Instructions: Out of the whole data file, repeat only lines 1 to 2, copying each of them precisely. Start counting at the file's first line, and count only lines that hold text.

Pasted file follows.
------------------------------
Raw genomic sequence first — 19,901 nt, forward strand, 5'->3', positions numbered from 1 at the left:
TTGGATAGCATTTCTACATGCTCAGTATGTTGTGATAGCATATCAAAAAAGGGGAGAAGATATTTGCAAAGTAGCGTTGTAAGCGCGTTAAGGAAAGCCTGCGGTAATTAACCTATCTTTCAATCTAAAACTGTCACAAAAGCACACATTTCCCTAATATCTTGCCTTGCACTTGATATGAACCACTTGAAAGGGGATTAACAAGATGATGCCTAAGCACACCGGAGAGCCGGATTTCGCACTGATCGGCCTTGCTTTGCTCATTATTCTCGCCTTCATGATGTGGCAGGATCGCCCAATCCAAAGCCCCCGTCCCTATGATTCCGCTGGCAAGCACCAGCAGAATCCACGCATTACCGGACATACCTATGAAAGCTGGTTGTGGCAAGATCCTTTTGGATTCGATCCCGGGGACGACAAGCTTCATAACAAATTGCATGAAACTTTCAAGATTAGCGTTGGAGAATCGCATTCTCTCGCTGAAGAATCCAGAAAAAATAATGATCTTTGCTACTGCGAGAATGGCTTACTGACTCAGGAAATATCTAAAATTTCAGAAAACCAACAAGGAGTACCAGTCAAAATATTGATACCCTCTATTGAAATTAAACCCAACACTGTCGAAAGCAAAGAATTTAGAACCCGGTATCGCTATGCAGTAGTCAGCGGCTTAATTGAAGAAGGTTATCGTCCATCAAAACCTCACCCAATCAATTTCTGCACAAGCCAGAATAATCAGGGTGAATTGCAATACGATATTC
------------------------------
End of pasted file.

Raw genomic sequence first — 19,901 nt, forward strand, 5'->3', positions numbered from 1 at the left:
TTGGATAGCATTTCTACATGCTCAGTATGTTGTGATAGCATATCAAAAAAGGGGAGAAGATATTTGCAAAGTAGCGTTGTAAGCGCGTTAAGGAAAGCCTGCGGTAATTAACCTATCTTTCAATCTAAAACTGTCACAAAAGCACACATTTCCCTAATATCTTGCCTTGCACTTGATATGAACCACTTGAAAGGGGATTAACAAGATGATGCCTAAGCACACCGGAGAGCCGGATTTCGCACTGATCGGCCTTGCTTTGCTCATTATTCTCGCCTTCATGATGTGGCAGGATCGCCCAATCCAAAGCCCCCGTCCCTATGATTCCGCTGGCAAGCACCAGCAGAATCCACGCATTACCGGACATACCTATGAAAGCTGGTTGTGGCAAGATCCTTTTGGATTCGATCCCGGGGACGACAAGCTTCATAACAAATTGCATGAAACTTTCAAGATTAGCGTTGGAGAATCGCATTCTCTCGCTGAAGAATCCAGAAAAAATAATGATCTTTGCTACTGCGAGAATGGCTTACTGACTCAGGAAATATCTAAAATTTCAGAAAACCAACAAGGAGTACCAGTCAAAATATTGATACCCTCTATTGAAATTAAACCCAACACTGTCGAAAGCAAAGAATTTAGAACCCGGTATCGCTATGCAGTAGTCAGCGGCTTAATTGAAGAAGGTTATCGTCCATCAAAACCTCACCCAATCAATTTCTGCACAAGCCAGAATAATCAGGGTGAATTGCAATACGATATTC